Most people talking about McDonald’s tragicomedy of a budget are focusing on our inadequate minimum wage, the budget’s obviously missing line items, and the assumptive need for a second job. These are all great points, but I’ve got a slightly different cut of beef with Ronald-as-banker.

It is very expensive to be poor.

Big policy changes such as an increased minimum wage and affordable health care are important, but it is also important to remember that the cycle of poverty can be caused by drainage from a thousand tiny price increases.

Timothy Lee at Wonkblog reminded me how important this conversation is. He argues that the housing and transportation expenses are reasonable, given his own experiences and some general car insurance quotes. In my younger days, I lived comfortably on a poverty-level AmeriCorps VISTA salary in Chicago—not known for being a cheap place to live. But expecting people to have access to the same financial opportunities as us is problematic.

Take something as simple as car insurance.

Lee says that acceptable car insurance should cost around $100 a month. A 2006 Brookings Institute report found that being a driver who lived in Compton could raise your rates by $400. That’s another $33 a month alone.

Then there’s his general interpretation of transportation expenses. There’s a reason that the IRS mileage reimbursement rate adds up to way more than the price of gas: cars are expensive to maintain. The Department of Transportation has one estimate that puts the cost of owning a car at about $9,000 per year, assuming 15,000 miles driven annually, or about 40 miles per day. The fixed costs alone—taxes, licenses, depreciation, and financing fees—are estimated at $6,000, or $500 per month. That’s hardly covered by $150 for a car payment and $100 for home and car insurance.

Oh, and what happens if that car breaks down?

Folks like Mr. Lee or myself probably have a credit card to plunk down if we’re a little short on ducats, but the poor have notoriously bad access to fair credit. That means they get dinged for more than we would.

Not to pick on Timothy Lee too much—but he also makes a huge assumption about affordable housing.

Let’s put aside the severe lack of affordable housing in Philadelphia, and ignore the fact that the problem is only getting worse. We’ll also put aside the conversation about housing quality and things like lead paint. (But seriously, in 2002 one third of all low-income housing had lead paint hazard.) Instead, we can talk about the barriers to decent housing for low-income people.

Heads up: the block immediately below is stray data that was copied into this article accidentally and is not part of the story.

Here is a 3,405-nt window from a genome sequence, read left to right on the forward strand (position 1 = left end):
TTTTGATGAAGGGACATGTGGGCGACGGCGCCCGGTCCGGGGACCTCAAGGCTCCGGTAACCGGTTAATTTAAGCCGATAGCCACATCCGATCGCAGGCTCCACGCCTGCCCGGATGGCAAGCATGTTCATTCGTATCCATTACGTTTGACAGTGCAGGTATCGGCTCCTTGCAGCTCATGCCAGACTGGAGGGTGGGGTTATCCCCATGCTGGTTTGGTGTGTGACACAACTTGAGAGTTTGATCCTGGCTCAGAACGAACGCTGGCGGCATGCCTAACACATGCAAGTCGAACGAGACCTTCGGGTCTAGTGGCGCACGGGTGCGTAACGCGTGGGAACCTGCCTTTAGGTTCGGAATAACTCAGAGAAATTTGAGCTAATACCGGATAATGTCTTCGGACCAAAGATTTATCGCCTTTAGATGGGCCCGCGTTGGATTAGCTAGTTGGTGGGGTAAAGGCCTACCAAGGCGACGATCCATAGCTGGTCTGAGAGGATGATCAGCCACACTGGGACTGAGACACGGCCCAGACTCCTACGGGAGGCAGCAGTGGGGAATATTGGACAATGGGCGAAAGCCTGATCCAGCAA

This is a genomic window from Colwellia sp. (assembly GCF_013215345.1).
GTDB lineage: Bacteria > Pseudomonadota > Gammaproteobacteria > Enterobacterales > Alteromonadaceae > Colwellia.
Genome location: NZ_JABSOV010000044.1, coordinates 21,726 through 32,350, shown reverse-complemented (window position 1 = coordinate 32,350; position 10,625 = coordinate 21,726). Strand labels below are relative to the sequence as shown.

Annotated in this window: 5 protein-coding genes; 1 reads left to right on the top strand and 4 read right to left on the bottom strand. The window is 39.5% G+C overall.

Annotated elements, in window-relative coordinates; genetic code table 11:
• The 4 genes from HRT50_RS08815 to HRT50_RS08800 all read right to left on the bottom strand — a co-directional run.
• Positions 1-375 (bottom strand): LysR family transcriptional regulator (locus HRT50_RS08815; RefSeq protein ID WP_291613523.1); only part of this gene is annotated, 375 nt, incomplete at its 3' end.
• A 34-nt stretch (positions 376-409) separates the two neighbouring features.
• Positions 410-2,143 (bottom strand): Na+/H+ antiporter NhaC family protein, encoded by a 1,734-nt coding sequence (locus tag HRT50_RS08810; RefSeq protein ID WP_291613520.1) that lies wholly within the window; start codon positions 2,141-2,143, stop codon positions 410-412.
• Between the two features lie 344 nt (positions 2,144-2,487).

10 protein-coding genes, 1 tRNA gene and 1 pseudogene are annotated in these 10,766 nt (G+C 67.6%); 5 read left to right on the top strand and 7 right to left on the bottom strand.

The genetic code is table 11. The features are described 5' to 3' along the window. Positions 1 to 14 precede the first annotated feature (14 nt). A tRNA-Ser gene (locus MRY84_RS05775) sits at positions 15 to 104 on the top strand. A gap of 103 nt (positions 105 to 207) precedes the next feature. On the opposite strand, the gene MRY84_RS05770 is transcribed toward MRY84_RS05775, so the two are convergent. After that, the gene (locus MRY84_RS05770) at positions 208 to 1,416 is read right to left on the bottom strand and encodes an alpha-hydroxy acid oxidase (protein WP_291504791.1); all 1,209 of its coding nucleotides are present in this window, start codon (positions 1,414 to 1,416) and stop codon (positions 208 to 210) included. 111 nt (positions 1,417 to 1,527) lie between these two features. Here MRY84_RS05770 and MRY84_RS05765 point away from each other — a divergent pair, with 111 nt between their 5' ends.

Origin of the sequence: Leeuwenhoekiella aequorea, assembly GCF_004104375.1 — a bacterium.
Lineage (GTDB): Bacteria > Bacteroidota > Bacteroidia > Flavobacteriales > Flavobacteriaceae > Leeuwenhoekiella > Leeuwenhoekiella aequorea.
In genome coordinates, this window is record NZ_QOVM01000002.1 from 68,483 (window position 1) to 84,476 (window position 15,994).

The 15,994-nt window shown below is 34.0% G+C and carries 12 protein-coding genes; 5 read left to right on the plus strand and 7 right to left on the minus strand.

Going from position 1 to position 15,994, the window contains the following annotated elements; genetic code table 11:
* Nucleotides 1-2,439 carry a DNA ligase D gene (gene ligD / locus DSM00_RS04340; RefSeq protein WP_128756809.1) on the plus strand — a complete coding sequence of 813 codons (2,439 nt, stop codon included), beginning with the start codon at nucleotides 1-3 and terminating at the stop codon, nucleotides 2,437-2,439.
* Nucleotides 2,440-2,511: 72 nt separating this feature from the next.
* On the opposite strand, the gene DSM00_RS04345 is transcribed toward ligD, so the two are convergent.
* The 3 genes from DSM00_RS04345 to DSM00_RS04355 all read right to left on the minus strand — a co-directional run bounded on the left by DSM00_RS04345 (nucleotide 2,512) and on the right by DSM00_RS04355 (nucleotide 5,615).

The last few times I’ve moved, I’ve had to fill out a credit application and background check. That rules out folks without credit history, or with a criminal background. Reputable landlords also usually require a security deposit—two months’ rent, in some places. Then there’s Lee’s assumption about having a roommate—perfectly fine for the single and unattached, but what about single mothers, who are more likely than other groups to be working in these sort of minimum wage jobs?

The saddest truth of all is that McDonald’s probably isn’t even among the worst of employers. As a big company, they probably make sure to dot their i’s and cross their t’s—they offer employees free meels, and won’t require their employees to pay for their uniforms. By contrast, plenty of low-wage construction workers have to pay for their own safety equipment. That is just one example of the many tiny violations of federal labor law that go unnoticed by people who don’t suffer them.

The McDonald’s budget might have been tone deaf, but the conversation it has started is an important one. It is vital that we make sure that the conversation includes the fact that poverty comes with all sorts of hidden fees. Financial empowerment and affordable housing may not be in the news as much as the minimum wage or health care, but they are also critical when it comes to talking about poverty.

So is being careful about our own privilege.